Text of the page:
HR-related phishing emails more likely to be clicked

Employers told to prioritize security awareness amid increased cyber threats

HR-related phishing emails more likely to be clicked

Employees are more likely to become victims of HR-related phishing emails, a new report has found, which underscored how business-related frauds are gaining momentum.

Sourced from its phishing tests, KnowBe4's latest report found that employees are most likely to click on phishing emails with the following subjects:

  • Google: You were mentioned in a document: "Strategic Plan Draft" (17%)
  • HR: Important: Dress Code Changes (15%)
  • HR: Vacation Policy Update (14%)
  • Adobe Sign: Your Performance Review (11%)
  • Password Check Required Immediately (11%)
  • Acknowledge Your Appraisal (7%)
  • IT: Internet Report (7%)
  • Main points from today's meeting (6%)
  • USAA: Account Suspension (6%)

"These attacks are effective because they could potentially affect users' daily work and cause a person to react before thinking logically about the legitimacy of the email," says the report.

While CEOs say cybersecurity is amongst their top concerns in the workplace, Canadian organizations say they're underprepared for a cyberattack, according to a new KPMG report.

It further shows the shift of phishing emails from personal to business matters, as personal-related subjects from social media fell off the list. The report also found that the top five attack vector types are:

  1. Link - Phishing hyperlink in the email
  2. Spoofs Domain - Appears to come from the user's domain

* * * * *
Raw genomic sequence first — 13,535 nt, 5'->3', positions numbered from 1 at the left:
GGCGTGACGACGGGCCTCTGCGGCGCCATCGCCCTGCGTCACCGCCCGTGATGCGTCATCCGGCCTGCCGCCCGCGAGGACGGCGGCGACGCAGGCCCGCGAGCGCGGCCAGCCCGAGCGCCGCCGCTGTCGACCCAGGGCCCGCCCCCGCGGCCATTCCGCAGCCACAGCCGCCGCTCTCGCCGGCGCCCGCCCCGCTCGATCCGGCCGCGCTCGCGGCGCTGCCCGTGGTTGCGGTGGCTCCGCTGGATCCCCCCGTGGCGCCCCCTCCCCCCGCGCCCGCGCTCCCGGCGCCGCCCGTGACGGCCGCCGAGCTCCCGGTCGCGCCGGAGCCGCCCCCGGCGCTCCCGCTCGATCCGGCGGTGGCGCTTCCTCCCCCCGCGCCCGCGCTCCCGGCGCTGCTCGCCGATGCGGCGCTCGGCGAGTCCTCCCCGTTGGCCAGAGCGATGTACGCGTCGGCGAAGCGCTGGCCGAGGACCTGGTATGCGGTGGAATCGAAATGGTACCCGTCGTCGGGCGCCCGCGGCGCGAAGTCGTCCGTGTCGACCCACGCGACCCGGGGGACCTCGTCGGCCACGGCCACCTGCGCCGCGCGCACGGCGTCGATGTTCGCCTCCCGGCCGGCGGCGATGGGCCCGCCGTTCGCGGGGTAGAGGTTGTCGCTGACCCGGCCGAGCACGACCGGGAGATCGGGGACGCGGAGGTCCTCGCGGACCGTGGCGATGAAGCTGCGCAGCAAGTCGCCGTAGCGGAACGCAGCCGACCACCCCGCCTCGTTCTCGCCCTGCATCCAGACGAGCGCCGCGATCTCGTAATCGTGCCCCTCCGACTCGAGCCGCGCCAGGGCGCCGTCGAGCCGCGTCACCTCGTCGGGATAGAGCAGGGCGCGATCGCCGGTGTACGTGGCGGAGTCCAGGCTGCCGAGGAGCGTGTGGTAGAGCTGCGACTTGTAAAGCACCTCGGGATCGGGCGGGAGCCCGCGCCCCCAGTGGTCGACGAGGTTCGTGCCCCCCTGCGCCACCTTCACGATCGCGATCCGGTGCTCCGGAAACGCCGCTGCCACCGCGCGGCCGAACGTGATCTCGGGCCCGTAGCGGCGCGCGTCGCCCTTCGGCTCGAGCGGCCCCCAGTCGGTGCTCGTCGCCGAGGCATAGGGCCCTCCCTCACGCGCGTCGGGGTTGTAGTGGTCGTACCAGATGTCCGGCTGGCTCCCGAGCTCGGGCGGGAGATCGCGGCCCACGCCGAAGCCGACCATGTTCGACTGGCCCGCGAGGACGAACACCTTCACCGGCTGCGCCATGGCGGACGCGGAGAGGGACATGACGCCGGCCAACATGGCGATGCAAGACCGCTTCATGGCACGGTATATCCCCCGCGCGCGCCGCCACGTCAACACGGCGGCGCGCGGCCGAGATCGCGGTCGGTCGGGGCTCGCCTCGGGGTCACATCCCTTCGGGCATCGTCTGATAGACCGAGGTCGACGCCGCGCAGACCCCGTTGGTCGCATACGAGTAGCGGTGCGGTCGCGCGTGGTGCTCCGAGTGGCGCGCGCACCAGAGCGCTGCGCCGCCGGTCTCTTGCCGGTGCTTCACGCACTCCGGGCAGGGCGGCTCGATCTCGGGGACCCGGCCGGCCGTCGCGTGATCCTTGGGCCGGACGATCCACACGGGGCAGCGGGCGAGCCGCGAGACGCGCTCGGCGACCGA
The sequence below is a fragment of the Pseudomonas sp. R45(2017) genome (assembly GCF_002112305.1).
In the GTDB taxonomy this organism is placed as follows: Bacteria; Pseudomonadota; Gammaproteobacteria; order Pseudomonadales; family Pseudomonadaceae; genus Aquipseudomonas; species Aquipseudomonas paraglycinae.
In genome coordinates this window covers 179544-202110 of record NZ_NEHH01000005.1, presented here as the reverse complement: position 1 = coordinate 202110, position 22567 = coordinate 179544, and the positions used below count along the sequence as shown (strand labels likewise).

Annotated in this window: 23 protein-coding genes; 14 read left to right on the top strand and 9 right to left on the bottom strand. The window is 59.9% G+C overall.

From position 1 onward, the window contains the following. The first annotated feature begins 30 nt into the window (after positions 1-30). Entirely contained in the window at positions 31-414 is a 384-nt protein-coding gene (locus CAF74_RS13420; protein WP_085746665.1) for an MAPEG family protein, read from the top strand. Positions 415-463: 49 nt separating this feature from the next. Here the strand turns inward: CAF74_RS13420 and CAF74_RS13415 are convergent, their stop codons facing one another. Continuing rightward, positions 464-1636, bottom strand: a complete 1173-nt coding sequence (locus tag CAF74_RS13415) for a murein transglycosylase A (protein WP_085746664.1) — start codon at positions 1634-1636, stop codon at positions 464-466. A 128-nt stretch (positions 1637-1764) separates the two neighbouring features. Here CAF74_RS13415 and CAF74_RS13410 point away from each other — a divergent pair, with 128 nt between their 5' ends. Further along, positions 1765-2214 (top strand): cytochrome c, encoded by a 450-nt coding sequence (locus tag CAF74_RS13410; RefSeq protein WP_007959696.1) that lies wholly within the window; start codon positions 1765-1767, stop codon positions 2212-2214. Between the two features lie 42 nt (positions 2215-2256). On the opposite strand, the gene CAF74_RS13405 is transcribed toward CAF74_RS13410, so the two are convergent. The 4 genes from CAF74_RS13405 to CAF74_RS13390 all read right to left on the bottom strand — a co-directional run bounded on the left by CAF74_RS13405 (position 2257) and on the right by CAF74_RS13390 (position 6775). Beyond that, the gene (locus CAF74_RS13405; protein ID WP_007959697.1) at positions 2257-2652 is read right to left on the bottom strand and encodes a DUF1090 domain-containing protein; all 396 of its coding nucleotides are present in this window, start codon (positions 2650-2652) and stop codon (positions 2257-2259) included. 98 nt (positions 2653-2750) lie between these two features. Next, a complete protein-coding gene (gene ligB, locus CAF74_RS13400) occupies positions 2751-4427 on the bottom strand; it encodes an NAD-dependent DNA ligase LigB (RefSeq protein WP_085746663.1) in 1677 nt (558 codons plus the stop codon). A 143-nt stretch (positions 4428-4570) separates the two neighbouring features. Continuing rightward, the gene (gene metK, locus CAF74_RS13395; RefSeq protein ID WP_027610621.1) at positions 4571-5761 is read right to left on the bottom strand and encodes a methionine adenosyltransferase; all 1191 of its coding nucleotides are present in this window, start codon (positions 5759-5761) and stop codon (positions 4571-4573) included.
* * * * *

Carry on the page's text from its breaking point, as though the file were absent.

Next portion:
3. PDF Attachment - Email contains a PDF attachment
  4. Branded - Phishing test link has user's organisational logo and name
  5. Credentials Landing Page - Phishing link directs user to data entry or login landing page

While cyber crime is rampant these days, nearly four in 10 Canadians say they don't receive any cybersecurity training at work, according to a survey of 937 workers by ISA Cybersecurity.

The report comes amid the heightened threat of cyberattacks as more businesses go “virtual”. Previously, employers were warned against online payroll-related frauds and COVID-related scams. Stu Sjouwerman, CEO of KnowBe4, said it’s essential that employers train their employees on cybersecurity as threats become more sophisticated.

"As phishing emails evolve and become more sophisticated, it is imperative that organisations prioritise security awareness training for all employees, now more than ever," said Sjouwerman.

"New-school security awareness training for employees helps combat phishing and malicious emails by educating users on what to look out for - it is the key to creating a healthy level of scepticism to better protect an organisation and build a stronger security culture."

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